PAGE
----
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Non-contrast CT head demonstrated a right sided EDH (red arrow) with overlying scalp hematoma, left-sided subdural hematoma (blue arrow), and bilateral subarachnoid hemorrhages. No skull fractures were noted.
Chest X-ray showed an elevated left hemi-diaphragm with superior displacement of a portion of intra-abdominal contents presumed to be the stomach (green arrowheads) with associated rightward mediastinal shift (yellow arrows). The diagnosis was confirmed by CT. Computed tomography imaging of the chest showed a large, left diaphragmatic defect measuring approximately 5.5 cm with herniation of the upper half of the stomach through the defect. The fundus of the stomach (blue arrow) herniated superiorly through the ruptured diaphragm (red arrow).
The main objective is to implement a system to use available resources of the Stop the Bleed campaign to widely educate members of the university community in the utilization of multiple compression techniques including direct pressure, tourniquet application, and wound packing. Additional course objectives include using the Stop the Bleedsm campaign to teach participants how to fit into the emergency response team as the immediate responder and the identification of life-threatening bleeding.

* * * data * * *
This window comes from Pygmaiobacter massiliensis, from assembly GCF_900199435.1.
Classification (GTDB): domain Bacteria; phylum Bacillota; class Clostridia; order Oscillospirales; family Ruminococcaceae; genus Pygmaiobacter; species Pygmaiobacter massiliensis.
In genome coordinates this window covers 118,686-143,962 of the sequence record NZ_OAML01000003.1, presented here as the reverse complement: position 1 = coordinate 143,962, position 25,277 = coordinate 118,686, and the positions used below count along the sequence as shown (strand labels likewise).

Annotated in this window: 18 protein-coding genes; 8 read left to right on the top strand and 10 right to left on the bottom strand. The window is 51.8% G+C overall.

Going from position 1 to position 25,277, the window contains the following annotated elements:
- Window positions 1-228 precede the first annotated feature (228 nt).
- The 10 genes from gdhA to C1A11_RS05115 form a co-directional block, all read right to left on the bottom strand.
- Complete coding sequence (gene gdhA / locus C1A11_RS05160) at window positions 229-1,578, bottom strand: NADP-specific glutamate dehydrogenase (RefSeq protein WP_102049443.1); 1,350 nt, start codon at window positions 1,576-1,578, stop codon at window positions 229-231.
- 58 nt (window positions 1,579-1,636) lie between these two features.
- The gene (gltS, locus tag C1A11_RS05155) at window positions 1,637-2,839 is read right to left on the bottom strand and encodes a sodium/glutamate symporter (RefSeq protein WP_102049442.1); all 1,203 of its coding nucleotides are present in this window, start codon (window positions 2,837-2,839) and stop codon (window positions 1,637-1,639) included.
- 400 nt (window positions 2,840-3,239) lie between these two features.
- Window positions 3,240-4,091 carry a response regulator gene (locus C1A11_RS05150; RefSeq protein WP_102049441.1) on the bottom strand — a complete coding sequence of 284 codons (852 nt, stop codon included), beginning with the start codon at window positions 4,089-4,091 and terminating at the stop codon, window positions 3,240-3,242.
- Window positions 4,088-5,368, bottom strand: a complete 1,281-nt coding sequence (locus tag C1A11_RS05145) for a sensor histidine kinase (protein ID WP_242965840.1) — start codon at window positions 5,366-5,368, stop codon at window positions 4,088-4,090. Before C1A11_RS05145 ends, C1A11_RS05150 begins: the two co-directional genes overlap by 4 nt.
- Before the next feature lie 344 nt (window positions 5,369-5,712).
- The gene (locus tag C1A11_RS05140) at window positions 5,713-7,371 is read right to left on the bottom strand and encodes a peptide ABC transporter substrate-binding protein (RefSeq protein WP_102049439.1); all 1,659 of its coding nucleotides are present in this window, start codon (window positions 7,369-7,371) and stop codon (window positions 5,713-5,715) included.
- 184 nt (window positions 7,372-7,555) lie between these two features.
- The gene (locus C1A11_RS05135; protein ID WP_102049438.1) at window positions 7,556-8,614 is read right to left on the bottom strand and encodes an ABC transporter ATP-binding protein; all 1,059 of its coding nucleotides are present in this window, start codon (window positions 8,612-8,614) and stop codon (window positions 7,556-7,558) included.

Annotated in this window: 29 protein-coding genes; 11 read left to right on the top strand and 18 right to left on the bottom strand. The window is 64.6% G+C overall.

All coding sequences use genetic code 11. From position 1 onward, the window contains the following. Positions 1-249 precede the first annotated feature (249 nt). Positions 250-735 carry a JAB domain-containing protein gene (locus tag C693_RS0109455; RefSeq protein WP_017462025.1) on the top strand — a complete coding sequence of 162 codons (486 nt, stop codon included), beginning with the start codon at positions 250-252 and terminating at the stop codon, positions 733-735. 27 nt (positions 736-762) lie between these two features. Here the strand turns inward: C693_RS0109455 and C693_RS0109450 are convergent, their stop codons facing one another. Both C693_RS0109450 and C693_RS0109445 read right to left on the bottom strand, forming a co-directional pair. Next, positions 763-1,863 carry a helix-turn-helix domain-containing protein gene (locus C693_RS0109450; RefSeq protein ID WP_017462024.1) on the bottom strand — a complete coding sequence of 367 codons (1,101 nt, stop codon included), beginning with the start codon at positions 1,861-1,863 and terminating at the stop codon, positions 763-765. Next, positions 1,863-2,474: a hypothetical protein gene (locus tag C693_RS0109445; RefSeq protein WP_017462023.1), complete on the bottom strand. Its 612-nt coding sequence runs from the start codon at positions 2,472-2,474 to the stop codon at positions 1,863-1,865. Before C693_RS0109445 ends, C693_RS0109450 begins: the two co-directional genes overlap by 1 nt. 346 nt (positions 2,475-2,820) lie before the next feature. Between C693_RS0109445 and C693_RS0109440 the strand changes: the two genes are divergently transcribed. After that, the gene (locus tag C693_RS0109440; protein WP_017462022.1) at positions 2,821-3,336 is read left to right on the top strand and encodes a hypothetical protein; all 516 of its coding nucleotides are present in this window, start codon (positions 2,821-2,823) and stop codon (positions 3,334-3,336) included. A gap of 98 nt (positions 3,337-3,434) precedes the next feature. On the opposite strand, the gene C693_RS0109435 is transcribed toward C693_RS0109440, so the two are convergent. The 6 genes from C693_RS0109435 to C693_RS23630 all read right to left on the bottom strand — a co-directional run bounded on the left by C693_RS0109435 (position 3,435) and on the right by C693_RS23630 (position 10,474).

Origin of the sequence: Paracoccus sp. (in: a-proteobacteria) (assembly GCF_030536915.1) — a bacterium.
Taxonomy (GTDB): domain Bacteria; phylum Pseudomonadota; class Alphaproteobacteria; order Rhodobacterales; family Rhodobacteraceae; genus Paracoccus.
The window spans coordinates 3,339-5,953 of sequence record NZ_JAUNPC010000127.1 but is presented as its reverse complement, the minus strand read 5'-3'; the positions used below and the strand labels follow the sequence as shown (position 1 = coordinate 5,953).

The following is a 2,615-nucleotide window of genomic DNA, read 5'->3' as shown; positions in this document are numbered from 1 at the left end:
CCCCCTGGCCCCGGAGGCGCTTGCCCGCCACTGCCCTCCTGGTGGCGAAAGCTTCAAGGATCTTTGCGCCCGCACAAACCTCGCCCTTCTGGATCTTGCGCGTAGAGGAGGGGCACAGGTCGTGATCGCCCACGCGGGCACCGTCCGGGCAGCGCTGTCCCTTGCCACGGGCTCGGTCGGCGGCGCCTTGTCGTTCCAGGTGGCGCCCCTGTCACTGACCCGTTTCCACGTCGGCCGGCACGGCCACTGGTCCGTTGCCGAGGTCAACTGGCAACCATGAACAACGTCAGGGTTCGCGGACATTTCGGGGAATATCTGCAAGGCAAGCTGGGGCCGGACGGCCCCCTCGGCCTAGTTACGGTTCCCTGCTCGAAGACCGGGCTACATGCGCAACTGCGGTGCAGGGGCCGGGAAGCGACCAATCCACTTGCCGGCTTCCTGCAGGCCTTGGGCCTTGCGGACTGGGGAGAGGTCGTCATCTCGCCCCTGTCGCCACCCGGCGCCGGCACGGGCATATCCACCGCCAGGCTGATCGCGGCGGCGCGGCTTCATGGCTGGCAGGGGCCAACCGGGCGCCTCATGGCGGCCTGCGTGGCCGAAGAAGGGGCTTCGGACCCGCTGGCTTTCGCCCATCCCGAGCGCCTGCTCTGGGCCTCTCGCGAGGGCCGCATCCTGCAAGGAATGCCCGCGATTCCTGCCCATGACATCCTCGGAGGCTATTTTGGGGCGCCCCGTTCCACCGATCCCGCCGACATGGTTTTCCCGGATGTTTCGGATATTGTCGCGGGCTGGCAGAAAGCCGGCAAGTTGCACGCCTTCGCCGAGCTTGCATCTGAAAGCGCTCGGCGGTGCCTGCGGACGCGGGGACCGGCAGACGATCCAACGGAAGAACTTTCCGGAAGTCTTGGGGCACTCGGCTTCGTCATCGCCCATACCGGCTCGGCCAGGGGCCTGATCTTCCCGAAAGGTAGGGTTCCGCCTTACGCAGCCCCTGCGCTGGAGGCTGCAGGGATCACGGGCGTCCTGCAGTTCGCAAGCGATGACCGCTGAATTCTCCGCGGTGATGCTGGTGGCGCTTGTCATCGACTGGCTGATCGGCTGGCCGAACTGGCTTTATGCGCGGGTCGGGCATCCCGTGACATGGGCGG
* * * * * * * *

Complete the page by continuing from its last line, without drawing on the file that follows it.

An anteroposterior chest X-ray demonstrates bilateral shoulder dislocations. Both the right and left humeral heads (blue lines) are displaced medially, anteriorly, and inferiorly from their normal positions in the glenoid fossae (red lines), thus signifying bilateral anterior dislocations. There is also a fracture of the left humeral head at the greater tubercle (green arrow).
Physical exam showed marked left palpebral subcutaneous crepitus, as well as bulbar and palpebral conjunctival bulging. Visual acuity was normal with intact extraocular movements, and normal pupillary exam. Computed tomography (CT) imaging of the face was obtained and revealed multiple displaced fractures involvin